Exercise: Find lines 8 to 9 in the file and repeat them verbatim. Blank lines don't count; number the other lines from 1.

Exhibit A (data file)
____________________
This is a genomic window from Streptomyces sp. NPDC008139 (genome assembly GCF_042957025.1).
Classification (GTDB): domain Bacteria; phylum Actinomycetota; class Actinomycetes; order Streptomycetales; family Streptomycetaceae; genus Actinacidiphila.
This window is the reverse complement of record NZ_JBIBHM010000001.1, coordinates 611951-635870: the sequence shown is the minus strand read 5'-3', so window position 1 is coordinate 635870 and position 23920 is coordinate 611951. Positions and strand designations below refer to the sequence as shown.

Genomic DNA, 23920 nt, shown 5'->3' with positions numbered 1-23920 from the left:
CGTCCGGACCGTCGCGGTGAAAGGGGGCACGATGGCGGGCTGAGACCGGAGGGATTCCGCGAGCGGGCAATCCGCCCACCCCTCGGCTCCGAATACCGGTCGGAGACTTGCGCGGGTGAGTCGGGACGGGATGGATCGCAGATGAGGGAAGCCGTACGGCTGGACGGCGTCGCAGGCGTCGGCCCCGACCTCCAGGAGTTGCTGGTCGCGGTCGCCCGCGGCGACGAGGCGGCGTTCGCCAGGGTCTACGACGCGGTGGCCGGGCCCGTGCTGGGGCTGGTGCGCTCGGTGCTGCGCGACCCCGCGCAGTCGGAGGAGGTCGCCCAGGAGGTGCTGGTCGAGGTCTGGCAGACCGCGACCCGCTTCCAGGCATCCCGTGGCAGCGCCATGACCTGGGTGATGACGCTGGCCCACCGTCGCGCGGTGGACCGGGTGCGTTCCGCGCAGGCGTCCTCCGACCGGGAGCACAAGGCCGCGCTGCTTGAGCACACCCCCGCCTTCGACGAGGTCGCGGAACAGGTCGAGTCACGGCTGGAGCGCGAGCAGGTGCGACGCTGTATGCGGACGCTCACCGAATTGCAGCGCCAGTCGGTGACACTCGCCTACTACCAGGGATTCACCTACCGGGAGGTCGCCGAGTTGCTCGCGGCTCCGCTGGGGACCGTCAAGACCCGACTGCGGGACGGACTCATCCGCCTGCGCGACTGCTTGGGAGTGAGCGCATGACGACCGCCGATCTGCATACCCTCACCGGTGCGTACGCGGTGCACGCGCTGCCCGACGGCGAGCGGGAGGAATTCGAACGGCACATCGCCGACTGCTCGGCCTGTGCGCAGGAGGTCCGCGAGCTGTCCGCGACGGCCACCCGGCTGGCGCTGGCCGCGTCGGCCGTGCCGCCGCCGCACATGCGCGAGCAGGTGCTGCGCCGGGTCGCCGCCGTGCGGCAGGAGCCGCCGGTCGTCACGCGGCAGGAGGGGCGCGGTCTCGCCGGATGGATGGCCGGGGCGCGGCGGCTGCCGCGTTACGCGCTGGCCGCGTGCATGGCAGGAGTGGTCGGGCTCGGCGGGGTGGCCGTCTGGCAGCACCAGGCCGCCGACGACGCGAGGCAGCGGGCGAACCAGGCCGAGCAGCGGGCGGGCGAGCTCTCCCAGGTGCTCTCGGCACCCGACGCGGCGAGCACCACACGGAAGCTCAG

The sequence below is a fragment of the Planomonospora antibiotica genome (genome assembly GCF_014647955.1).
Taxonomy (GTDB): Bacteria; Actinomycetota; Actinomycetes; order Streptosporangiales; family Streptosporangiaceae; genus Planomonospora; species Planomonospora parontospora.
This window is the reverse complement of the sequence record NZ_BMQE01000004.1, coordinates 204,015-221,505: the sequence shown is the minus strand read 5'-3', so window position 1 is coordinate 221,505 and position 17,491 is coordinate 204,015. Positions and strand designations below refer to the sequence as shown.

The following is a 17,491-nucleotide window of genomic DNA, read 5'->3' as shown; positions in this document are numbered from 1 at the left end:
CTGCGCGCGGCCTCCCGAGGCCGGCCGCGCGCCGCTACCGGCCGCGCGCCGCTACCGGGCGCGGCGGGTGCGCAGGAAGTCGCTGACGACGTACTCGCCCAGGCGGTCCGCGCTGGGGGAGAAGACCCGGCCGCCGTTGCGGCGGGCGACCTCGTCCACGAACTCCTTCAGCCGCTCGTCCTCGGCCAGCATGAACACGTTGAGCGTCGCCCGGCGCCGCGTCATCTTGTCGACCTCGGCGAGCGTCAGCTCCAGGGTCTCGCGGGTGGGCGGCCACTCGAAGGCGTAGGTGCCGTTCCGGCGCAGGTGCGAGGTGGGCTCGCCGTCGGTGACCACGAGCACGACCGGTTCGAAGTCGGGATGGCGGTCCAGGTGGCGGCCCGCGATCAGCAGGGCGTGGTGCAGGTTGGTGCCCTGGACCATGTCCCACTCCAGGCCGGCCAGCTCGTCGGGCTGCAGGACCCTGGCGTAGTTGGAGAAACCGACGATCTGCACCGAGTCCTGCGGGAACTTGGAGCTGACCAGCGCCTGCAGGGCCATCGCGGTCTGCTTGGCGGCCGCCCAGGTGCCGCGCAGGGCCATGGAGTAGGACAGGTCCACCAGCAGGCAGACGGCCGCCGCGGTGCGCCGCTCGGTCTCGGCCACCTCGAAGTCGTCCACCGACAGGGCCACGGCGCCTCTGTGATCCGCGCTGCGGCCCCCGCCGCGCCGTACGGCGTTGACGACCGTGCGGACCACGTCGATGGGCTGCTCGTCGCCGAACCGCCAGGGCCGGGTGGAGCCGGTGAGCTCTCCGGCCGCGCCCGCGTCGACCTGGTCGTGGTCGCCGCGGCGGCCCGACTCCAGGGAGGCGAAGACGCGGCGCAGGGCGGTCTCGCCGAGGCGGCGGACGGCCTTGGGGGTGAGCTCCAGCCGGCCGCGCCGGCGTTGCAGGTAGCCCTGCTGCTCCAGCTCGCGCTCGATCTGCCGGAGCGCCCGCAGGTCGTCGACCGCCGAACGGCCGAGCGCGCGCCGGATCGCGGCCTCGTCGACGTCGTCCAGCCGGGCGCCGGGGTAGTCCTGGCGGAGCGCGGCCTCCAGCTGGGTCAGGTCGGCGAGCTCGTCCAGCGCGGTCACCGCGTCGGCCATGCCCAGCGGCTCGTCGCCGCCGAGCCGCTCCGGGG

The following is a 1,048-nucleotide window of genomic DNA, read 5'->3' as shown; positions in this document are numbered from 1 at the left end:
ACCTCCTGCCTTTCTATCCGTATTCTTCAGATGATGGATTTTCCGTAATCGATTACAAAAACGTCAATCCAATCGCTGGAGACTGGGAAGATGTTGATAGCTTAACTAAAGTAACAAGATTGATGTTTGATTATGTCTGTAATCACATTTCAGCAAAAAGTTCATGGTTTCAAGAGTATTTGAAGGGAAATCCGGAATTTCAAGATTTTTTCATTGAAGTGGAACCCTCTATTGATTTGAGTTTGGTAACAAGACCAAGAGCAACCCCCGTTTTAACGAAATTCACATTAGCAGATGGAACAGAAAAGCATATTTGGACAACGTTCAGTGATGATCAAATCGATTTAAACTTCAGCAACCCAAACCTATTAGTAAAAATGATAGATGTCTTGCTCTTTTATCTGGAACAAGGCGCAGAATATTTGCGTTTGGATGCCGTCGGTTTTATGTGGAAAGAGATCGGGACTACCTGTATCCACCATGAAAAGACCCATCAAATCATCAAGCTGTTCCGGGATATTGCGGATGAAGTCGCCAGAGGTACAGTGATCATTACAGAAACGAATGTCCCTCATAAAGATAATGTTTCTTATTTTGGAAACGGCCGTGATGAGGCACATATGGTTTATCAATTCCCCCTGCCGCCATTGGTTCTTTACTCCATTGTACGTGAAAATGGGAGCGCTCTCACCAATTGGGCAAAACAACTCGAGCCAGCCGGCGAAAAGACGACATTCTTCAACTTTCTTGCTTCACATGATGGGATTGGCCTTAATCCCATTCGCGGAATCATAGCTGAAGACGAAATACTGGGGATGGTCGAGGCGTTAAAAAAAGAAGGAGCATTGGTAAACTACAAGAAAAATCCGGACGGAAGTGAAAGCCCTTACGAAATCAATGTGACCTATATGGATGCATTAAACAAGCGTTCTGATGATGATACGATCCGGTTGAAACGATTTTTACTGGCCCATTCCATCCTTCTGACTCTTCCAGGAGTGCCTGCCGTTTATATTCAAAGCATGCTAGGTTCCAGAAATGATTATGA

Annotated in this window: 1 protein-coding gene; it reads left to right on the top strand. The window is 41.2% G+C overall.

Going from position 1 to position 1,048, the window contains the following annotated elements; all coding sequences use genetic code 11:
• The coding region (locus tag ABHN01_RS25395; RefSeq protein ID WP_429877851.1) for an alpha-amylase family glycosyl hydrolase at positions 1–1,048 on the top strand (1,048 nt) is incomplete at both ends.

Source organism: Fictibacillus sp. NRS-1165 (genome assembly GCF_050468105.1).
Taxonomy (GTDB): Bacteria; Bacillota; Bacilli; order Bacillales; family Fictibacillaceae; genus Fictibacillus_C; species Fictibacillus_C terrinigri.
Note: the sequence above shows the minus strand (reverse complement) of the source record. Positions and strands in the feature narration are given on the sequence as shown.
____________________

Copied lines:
This window is the reverse complement of the sequence record NZ_BMQE01000004.1, coordinates 204,015-221,505: the sequence shown is the minus strand read 5'-3', so window position 1 is coordinate 221,505 and position 17,491 is coordinate 204,015. Positions and strand designations below refer to the sequence as shown.

The following is a 17,491-nucleotide window of genomic DNA, read 5'->3' as shown; positions in this document are numbered from 1 at the left end: